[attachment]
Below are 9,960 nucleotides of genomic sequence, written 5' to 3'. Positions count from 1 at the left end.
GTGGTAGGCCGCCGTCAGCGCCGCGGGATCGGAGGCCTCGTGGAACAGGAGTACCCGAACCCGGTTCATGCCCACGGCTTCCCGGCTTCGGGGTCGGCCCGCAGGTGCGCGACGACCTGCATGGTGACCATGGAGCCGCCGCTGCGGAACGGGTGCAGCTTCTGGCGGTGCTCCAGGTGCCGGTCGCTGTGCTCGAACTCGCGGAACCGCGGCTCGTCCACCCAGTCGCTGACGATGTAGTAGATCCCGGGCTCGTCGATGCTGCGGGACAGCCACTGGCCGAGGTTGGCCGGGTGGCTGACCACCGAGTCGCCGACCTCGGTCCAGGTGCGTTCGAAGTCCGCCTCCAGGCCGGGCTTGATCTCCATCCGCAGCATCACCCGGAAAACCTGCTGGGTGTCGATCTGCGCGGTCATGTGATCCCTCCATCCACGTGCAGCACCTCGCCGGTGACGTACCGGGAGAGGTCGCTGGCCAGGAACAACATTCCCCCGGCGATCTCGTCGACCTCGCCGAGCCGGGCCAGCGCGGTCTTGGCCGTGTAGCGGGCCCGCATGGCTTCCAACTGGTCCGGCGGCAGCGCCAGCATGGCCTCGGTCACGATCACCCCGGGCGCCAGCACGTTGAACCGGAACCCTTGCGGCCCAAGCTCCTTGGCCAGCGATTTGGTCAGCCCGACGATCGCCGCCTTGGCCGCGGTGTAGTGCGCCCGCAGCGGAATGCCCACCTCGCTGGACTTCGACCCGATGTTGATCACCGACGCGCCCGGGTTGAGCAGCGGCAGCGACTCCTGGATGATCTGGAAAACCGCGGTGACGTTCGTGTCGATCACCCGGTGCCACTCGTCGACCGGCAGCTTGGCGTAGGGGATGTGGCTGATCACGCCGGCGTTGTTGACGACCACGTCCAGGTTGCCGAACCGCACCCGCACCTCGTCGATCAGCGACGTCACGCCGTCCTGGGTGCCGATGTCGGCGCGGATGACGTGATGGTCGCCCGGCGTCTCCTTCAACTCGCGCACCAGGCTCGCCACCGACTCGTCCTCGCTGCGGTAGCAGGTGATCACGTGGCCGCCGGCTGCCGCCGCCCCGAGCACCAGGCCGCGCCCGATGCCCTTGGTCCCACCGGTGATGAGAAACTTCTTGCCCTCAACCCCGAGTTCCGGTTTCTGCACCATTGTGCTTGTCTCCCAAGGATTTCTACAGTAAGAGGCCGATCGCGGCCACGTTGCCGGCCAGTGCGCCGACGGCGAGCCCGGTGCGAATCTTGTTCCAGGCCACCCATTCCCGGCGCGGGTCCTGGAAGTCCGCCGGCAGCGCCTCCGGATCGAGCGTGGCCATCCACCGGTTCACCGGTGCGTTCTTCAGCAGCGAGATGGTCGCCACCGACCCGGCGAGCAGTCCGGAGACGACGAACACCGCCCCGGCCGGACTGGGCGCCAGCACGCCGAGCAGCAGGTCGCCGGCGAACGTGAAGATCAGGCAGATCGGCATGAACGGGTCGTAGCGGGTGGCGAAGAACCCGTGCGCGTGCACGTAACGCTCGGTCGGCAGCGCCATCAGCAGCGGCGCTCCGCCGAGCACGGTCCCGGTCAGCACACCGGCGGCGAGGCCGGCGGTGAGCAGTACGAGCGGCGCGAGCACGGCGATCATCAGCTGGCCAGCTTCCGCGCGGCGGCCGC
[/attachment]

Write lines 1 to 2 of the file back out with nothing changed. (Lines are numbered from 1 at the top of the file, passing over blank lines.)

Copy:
Below are 9,960 nucleotides of genomic sequence, written 5' to 3'. Positions count from 1 at the left end.
GTGGTAGGCCGCCGTCAGCGCCGCGGGATCGGAGGCCTCGTGGAACAGGAGTACCCGAACCCGGTTCATGCCCACGGCTTCCCGGCTTCGGGGTCGGCCCGCAGGTGCGCGACGACCTGCATGGTGACCATGGAGCCGCCGCTGCGGAACGGGTGCAGCTTCTGGCGGTGCTCCAGGTGCCGGTCGCTGTGCTCGAACTCGCGGAACCGCGGCTCGTCCACCCAGTCGCTGACGATGTAGTAGATCCCGGGCTCGTCGATGCTGCGGGACAGCCACTGGCCGAGGTTGGCCGGGTGGCTGACCACCGAGTCGCCGACCTCGGTCCAGGTGCGTTCGAAGTCCGCCTCCAGGCCGGGCTTGATCTCCATCCGCAGCATCACCCGGAAAACCTGCTGGGTGTCGATCTGCGCGGTCATGTGATCCCTCCATCCACGTGCAGCACCTCGCCGGTGACGTACCGGGAGAGGTCGCTGGCCAGGAACAACATTCCCCCGGCGATCTCGTCGACCTCGCCGAGCCGGGCCAGCGCGGTCTTGGCCGTGTAGCGGGCCCGCATGGCTTCCAACTGGTCCGGCGGCAGCGCCAGCATGGCCTCGGTCACGATCACCCCGGGCGCCAGCACGTTGAACCGGAACCCTTGCGGCCCAAGCTCCTTGGCCAGCGATTTGGTCAGCCCGACGATCGCCGCCTTGGCCGCGGTGTAGTGCGCCCGCAGCGGAATGCCCACCTCGCTGGACTTCGACCCGATGTTGATCACCGACGCGCCCGGGTTGAGCAGCGGCAGCGACTCCTGGATGATCTGGAAAACCGCGGTGACGTTCGTGTCGATCACCCGGTGCCACTCGTCGACCGGCAGCTTGGCGTAGGGGATGTGGCTGATCACGCCGGCGTTGTTGACGACCACGTCCAGGTTGCCGAACCGCACCCGCACCTCGTCGATCAGCGACGTCACGCCGTCCTGGGTGCCGATGTCGGCGCGGATGACGTGATGGTCGCCCGGCGTCTCCTTCAACTCGCGCACCAGGCTCGCCACCGACTCGTCCTCGCTGCGGTAGCAGGTGATCACGTGGCCGCCGGCTGCCGCCGCCCCGAGCACCAGGCCGCGCCCGATGCCCTTGGTCCCACCGGTGATGAGAAACTTCTTGCCCTCAACCCCGAGTTCCGGTTTCTGCACCATTGTGCTTGTCTCCCAAGGATTTCTACAGTAAGAGGCCGATCGCGGCCACGTTGCCGGCCAGTGCGCCGACGGCGAGCCCGGTGCGAATCTTGTTCCAGGCCACCCATTCCCGGCGCGGGTCCTGGAAGTCCGCCGGCAGCGCCTCCGGATCGAGCGTGGCCATCCACCGGTTCACCGGTGCGTTCTTCAGCAGCGAGATGGTCGCCACCGACCCGGCGAGCAGTCCGGAGACGACGAACACCGCCCCGGCCGGACTGGGCGCCAGCACGCCGAGCAGCAGGTCGCCGGCGAACGTGAAGATCAGGCAGATCGGCATGAACGGGTCGTAGCGGGTGGCGAAGAACCCGTGCGCGTGCACGTAACGCTCGGTCGGCAGCGCCATCAGCAGCGGCGCTCCGCCGAGCACGGTCCCGGTCAGCACACCGGCGGCGAGGCCGGCGGTGAGCAGTACGAGCGGCGCGAGCACGGCGATCATCAGCTGGCCAGCTTCCGCGCGGCGGCCGC